The parties do not cite and we have not found a decision which can be regarded as squarely in point. A civil case has been defined as 'a proceeding in a court of justice by one party against another for the enforcement or protection of a private right, or for the redress or prevention of a private wrong.' See Lane v. Hewgley, Tex.Civ.App., 155 S.W. 348 (no writ). We have said that a statutory proceeding in which the controversy is not submitted to and determined by the court as a judicial tribunal 'is neither a suit at law nor a case in equity' even though the same culminates in a judgment. See Fortune v. Killebrew, 86 Tex. 172, 23 S.W. 976, 978. Several of our intermediate courts have also expressed the view that a condemnation proceeding becomes a judicial action only when an appeal is taken from the award of the commissioners. See Lewis v. Texas Power & Light Co., Tex.Civ.App., 276 S.W.2d 950 (wr. ref. n. r. e.); City of El Paso v. Ward, Tex.Civ.App., 213 S.W.2d 726 (no writ); City of Big Spring v. Garlington, Tex.Civ.App., 88 S.W.2d 1095 (no writ); Hardy v. City of Throckmorton, 62 S.W.2d 1104 (no writ). In one case it was pointed out that the timely filing of objections is necessary to remove the proceeding from the effect of the decision of a special tribunal to a regularly constituted court, but the opinion then concludes by saying that 'the proceedings do not become an action in the county court in the true sense until such objections are filed or until the time for filing same has expired and the judge is required to enter judgment on the award.' Sinclair v. City of Dallas, Tex.Civ.App., 44 S.W.2d 465, 466 (wr. ref.).

A condemnation proceeding is not within the general jurisdiction of the county court as defined by Art. 5, Sec. 16, of the Constitution, Vernon's Ann.St. and Arts. 1949 and 1950, Vernon's Ann.Tex.Civ.Stat. The jurisdiction of the court over such matters is special and depends upon the provisions of Art. 3266 quoted above, which were enacted by the Legislature pursuant to its authority under Art. 5, Sec. 22, of the Constitution. See Southern Kansas Ry. Co. of Texas v. Vance, 104 Tex. 90, 133 S.W. 1043. The power of the county court as a judicial tribunal in eminent domain proceedings is thus limited to that which has been conferred upon it by statute.

Section 7 of Art. 3266 requires the county judge, if no objections are filed within ten days, to cause the award to be recorded in the minutes and make the same the judgment of the court. No jurisdiction is conferred upon the court to do anything more than accept and adopt the award as its judgment, and this follows by operation of law and the ministerial act of the county judge. There is nothing which the court, as distinguished from the county judge in his administrative capacity, can hear and determine by the exercise of its judicial powers. It seems clear to us, therefore, that an order directing that the award be recorded and making the same the judgment of the court does not constitute a judgment in a civil case, and that there is no right of appeal therefrom. This conclusion is inescapable in view of the provision of Arts. 3266 and 3268 and is also consistent with our holdings in Parker v. Ft. Worth & D. C. Ry. Co., 84 Tex. 333, 19 S.W. 518, and Fortune v. Killebrew, supra. See, also, Temple v. Riverland Co., Tex.Civ.App., 228 S.W. 605 (no writ) and 28 Tex.Law Rev. 112.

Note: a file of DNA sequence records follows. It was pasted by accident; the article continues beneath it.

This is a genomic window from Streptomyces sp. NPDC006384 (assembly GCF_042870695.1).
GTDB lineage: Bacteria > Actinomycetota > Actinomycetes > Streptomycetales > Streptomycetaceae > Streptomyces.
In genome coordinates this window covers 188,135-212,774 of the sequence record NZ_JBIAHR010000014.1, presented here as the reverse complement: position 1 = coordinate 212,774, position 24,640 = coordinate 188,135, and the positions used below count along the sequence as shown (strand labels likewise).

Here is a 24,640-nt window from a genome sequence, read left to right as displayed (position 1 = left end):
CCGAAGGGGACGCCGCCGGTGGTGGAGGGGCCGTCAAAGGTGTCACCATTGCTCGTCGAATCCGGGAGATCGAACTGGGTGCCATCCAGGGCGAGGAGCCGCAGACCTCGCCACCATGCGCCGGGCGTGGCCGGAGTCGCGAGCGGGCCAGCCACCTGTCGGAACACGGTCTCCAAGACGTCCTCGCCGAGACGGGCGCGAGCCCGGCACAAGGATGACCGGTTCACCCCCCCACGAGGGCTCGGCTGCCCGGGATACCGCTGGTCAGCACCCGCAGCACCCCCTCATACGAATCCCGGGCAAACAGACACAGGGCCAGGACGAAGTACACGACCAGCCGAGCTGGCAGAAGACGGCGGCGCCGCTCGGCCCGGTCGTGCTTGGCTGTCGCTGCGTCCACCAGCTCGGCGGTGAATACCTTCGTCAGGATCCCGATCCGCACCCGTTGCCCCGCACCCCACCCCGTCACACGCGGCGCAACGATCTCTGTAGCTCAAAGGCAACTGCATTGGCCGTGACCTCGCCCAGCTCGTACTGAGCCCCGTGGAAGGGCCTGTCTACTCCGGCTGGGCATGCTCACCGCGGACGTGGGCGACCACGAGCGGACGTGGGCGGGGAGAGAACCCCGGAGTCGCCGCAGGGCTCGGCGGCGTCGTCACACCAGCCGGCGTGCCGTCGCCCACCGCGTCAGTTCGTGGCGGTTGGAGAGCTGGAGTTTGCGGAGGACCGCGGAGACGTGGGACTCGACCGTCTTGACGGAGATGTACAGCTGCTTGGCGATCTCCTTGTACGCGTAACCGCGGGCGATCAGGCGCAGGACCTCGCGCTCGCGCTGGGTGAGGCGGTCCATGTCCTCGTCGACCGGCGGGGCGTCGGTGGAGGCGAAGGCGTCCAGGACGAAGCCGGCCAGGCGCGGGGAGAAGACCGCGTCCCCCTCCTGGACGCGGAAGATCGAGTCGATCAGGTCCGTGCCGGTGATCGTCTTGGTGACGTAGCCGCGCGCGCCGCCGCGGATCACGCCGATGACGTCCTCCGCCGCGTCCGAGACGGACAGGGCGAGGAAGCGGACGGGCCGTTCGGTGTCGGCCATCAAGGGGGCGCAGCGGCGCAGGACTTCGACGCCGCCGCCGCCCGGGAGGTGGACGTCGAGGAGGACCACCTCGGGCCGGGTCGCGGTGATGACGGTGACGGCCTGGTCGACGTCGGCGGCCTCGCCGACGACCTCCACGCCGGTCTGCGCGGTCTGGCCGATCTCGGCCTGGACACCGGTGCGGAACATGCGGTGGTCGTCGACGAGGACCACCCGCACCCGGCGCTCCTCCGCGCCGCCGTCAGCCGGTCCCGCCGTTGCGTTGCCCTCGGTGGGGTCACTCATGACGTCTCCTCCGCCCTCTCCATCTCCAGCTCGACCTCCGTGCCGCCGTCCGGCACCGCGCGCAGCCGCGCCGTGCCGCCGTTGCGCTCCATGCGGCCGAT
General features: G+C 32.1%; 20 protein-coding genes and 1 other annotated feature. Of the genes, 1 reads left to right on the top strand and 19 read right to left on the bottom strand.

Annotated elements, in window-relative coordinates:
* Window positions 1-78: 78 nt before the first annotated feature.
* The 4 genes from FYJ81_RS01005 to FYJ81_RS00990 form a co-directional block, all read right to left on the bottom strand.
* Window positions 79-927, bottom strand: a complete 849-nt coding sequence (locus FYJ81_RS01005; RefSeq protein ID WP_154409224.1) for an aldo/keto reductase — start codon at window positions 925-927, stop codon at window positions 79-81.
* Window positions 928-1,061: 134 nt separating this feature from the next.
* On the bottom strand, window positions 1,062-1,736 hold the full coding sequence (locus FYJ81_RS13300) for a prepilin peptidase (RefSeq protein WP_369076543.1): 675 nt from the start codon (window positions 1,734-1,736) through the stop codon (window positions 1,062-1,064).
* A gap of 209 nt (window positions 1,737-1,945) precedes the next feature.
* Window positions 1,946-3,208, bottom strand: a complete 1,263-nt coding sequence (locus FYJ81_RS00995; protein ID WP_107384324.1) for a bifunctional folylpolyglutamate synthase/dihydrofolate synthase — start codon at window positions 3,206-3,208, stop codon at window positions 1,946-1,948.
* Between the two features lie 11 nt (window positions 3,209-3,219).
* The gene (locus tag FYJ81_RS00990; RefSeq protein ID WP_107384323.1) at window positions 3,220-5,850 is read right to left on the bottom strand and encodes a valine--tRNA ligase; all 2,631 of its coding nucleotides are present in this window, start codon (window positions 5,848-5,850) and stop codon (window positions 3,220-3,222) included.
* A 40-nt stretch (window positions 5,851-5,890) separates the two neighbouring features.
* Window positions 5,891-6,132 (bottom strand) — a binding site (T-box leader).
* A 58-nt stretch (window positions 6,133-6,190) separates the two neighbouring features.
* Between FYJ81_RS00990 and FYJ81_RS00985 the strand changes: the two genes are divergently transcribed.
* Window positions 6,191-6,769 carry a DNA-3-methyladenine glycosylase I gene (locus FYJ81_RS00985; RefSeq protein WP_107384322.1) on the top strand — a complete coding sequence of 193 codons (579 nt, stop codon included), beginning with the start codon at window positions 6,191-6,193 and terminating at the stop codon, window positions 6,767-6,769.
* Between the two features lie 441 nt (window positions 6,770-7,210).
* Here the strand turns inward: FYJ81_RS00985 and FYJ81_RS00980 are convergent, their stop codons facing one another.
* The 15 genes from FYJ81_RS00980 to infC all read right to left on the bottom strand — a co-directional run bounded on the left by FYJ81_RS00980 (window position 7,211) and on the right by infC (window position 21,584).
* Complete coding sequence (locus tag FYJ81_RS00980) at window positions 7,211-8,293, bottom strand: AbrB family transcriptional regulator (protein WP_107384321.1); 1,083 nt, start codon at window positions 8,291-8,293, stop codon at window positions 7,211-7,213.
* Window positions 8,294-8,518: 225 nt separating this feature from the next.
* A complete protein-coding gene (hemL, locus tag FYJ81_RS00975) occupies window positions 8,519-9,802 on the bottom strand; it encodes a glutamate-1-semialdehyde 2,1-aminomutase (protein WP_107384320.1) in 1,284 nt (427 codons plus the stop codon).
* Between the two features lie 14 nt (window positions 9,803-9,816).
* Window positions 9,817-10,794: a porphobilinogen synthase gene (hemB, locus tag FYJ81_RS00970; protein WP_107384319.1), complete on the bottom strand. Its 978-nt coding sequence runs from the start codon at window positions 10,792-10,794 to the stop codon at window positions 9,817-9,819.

Petitioner recognizes that a condemnation decree entered strictly in accordance with the award is not appealable. He argues, however, that the judgment entered in this case materially alters the award, and that the county court assumed jurisdiction and the proceeding became a civil case when the judge held a hearing and on the basis of evidence introduced entered an order decreeing that the entire amount of the award be paid to petitioner. While cases may arise in which it appears that the county court has assumed jurisdiction and thereby converted the proceeding into a judicial action, the right a appeal cannot be made to turn upon whether there is a material variance between the award and judgment. Such a rule would be confusing and uncertain in application and at best could afford only limited relief in unusual cases.

The present suit will serve to illustrate the narrow scope of possible appellate review in cases of this character. It is well settled that the jurisdiction of the appellate court as to the merits of a case extends no further than that of the court from which the appeal is taken. See Perkins v. United States Fidelity & Guaranty Co., Tex.Com.App., 299 S.W. 213. Petitioner has never complained of a...